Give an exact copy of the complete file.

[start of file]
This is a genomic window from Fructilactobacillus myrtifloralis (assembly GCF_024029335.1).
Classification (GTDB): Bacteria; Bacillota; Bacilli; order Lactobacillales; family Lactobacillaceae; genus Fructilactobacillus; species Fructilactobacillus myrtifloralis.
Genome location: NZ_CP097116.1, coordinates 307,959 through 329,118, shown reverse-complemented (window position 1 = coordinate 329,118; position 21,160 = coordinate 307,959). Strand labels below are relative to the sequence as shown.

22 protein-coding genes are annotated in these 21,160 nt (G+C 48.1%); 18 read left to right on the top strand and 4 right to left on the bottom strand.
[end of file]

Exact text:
This is a genomic window from Fructilactobacillus myrtifloralis (assembly GCF_024029335.1).
Classification (GTDB): Bacteria; Bacillota; Bacilli; order Lactobacillales; family Lactobacillaceae; genus Fructilactobacillus; species Fructilactobacillus myrtifloralis.
Genome location: NZ_CP097116.1, coordinates 307,959 through 329,118, shown reverse-complemented (window position 1 = coordinate 329,118; position 21,160 = coordinate 307,959). Strand labels below are relative to the sequence as shown.

22 protein-coding genes are annotated in these 21,160 nt (G+C 48.1%); 18 read left to right on the top strand and 4 right to left on the bottom strand.